The Penguin Post has learned that just in time for winter, six rescued penguins are waddling into the San Francisco Zoo. Three years ago in Brazil nearly 400 Magellanic penguins searching for food became stranded on the beaches hundreds of miles north of their normal feeding grounds. Over the years commercial fishing, combined with oil pollution and climate change have all made it hard for the Magellanics to find food in their usual feeding grounds.  Most of the stranded penguins were returned to the sea, but many ended up at zoo’s and aquariums, and six penguins deemed too weak to survive in the wild on their own were donated from to the Monterey Bay Aquarium who in turn have now donated them to the San Francisco Zoo, bringing its total number at the zoo to 51.  The new penguins will waddle into public view for the first time at 9:30 a.m. Thursday at the zoo’s Penguin Island.

Hanging out with a friend on Penguin Island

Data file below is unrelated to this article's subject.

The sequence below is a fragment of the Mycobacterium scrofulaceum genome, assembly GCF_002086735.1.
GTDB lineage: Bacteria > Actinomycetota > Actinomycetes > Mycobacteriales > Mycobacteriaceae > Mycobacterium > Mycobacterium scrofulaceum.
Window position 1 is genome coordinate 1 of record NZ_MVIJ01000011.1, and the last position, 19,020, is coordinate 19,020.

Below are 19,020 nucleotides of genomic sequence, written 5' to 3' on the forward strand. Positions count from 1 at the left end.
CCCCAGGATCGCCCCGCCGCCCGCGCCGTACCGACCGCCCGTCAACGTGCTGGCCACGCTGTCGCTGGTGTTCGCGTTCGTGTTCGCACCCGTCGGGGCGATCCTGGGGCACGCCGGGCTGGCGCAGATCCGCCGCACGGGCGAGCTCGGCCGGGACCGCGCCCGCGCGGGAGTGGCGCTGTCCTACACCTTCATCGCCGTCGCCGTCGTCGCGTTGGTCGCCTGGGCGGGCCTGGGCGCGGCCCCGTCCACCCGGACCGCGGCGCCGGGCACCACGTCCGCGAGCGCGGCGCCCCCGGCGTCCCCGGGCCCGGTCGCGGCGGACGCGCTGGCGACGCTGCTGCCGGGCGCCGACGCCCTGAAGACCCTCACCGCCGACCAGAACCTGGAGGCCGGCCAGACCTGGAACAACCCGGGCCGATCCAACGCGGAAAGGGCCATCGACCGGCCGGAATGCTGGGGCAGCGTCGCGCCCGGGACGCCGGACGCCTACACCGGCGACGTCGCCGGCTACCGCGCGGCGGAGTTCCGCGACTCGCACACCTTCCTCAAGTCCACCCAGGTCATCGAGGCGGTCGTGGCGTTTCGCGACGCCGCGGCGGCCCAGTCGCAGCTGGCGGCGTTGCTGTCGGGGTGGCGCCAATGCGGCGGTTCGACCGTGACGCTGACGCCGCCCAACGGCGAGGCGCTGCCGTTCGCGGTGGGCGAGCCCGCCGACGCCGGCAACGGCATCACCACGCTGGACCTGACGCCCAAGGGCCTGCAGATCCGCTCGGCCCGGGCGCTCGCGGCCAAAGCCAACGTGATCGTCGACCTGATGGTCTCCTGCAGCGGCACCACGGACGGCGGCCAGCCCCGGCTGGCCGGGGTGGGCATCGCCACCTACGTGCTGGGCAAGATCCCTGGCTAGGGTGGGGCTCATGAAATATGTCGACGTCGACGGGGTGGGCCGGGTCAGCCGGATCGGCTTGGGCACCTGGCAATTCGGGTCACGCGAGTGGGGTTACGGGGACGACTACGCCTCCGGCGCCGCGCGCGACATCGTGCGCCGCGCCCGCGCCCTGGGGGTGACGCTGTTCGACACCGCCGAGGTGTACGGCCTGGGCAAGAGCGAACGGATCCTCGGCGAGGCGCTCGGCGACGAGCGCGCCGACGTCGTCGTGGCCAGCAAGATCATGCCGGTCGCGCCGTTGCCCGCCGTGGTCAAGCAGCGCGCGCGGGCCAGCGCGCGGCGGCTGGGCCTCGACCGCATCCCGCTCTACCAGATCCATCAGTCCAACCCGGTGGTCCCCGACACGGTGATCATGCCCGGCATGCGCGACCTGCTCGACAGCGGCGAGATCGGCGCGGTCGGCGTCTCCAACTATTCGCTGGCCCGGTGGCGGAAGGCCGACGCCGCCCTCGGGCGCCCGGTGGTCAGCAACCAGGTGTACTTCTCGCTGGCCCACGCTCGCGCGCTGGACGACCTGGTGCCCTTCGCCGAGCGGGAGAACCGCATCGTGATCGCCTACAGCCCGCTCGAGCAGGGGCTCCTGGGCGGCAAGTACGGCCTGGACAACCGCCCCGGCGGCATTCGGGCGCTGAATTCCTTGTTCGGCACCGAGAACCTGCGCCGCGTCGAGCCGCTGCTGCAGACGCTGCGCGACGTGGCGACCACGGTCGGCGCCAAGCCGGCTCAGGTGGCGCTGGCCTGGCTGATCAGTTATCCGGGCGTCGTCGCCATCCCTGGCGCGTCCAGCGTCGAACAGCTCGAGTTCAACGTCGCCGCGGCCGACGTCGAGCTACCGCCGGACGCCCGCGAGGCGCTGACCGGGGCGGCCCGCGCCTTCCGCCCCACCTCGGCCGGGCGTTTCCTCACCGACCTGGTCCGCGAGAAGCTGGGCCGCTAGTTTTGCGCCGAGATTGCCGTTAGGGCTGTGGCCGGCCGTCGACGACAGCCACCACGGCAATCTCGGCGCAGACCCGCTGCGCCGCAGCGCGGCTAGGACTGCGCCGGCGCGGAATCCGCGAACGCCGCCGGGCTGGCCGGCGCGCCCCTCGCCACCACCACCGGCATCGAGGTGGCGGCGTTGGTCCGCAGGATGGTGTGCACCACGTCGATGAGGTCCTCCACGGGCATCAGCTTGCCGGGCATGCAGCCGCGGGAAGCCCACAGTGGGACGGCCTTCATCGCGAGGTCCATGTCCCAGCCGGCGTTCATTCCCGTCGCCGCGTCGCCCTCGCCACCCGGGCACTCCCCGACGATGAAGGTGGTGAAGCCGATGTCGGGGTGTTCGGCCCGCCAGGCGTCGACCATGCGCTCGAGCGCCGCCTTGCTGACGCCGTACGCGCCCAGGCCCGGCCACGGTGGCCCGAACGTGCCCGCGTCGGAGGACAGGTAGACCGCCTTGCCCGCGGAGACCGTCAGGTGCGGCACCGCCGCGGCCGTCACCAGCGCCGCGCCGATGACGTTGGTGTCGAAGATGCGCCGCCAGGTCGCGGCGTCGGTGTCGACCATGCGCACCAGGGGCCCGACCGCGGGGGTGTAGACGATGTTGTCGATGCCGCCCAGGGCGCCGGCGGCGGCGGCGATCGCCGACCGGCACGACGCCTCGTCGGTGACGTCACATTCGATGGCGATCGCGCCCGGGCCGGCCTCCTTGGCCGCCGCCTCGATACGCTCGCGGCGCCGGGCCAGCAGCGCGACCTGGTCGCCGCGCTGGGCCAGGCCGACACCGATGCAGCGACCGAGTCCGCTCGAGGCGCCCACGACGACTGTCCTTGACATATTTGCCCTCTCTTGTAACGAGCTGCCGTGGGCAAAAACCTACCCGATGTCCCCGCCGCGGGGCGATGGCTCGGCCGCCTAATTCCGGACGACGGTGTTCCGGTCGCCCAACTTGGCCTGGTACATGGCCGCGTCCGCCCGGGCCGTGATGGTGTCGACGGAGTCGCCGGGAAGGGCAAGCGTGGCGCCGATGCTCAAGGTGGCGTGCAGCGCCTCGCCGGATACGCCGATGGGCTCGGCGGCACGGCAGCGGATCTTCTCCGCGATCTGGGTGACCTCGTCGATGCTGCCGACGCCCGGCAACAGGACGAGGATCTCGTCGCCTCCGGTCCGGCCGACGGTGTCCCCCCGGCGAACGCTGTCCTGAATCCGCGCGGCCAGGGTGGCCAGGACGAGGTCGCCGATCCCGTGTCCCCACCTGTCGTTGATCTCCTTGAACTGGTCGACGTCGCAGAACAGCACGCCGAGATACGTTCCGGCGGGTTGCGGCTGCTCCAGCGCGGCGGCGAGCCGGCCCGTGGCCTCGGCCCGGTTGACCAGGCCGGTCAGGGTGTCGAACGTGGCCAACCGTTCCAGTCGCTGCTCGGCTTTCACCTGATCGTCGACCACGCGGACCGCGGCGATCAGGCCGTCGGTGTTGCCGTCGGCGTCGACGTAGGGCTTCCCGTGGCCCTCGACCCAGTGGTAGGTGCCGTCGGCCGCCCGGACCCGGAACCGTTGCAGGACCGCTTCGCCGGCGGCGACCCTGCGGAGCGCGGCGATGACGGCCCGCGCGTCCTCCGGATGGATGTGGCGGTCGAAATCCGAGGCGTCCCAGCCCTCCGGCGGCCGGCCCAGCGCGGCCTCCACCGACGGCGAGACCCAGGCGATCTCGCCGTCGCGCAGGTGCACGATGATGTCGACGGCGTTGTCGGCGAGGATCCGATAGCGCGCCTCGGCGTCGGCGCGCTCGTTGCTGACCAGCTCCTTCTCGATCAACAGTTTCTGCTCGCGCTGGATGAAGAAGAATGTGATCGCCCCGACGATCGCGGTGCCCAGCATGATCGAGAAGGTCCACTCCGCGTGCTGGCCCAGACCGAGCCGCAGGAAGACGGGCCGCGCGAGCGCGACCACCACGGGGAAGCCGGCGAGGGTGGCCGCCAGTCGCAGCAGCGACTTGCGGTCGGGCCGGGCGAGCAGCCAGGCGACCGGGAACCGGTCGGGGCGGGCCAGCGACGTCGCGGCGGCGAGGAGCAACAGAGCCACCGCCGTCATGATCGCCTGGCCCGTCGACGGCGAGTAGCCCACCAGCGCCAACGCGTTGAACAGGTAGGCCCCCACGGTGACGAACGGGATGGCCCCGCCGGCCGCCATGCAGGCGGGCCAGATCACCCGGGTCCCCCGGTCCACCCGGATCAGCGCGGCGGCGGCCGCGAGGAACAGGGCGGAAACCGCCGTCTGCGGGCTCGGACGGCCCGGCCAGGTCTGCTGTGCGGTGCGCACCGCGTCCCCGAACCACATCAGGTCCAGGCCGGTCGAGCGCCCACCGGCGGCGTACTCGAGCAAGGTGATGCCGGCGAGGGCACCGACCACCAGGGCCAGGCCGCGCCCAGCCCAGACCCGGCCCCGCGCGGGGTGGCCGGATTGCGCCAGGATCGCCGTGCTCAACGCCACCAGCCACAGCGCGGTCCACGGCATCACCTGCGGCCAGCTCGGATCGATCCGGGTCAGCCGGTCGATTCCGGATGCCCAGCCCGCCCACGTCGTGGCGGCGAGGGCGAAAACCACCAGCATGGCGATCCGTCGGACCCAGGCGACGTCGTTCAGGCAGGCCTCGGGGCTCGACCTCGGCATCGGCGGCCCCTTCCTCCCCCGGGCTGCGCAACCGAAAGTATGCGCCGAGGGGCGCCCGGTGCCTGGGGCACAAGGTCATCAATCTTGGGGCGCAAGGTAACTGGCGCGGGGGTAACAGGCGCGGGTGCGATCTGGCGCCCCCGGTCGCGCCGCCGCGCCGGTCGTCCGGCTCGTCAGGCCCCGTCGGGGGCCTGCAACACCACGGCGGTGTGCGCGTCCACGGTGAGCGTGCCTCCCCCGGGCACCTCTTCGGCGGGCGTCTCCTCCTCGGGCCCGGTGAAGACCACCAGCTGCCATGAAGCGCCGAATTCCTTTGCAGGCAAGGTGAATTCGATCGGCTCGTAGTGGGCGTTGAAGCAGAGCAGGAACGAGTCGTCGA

Penguins Find a Home In Florida

May 18, 2011

The Penguin Post is happy to report that four orphaned penguins have a found a new home in sunny Florida, thousands of miles from where they were discovered.  Sometime around New Years, thirteen Magellanic penguins were found on the beach in Brazil, which is not unusual in itself, but among the bakers dozen of penguin there were four young penguins,  these adolescents had been orphaned and were obviously in distress. The quartet was could not fend for themselves and were rescued by the local authorities.  Word spread of the penguins and eventually the four were brought to Jacksonville Zoo for rehabilitation and to join the penguin exhibit.  According to Jacksonville Zoo and Gardens Deputy Director of Conservation and Education Dan Maloney, it’s not clear what happened to the penguins’ parents, but these four have now cleared their quarantine periods and are on their way to their new home. They’ll have to spend a bit of time in the exhibit’s holding area before going on display, but that should be pretty soon.  When they get turned loose in their new home, they’ll join the five penguins who already live there, and Maloney said because they’re such social animals, they’ll all live in “peace and harmony.”

The rescued quartet behind the scenes at the Jacksonville Zoo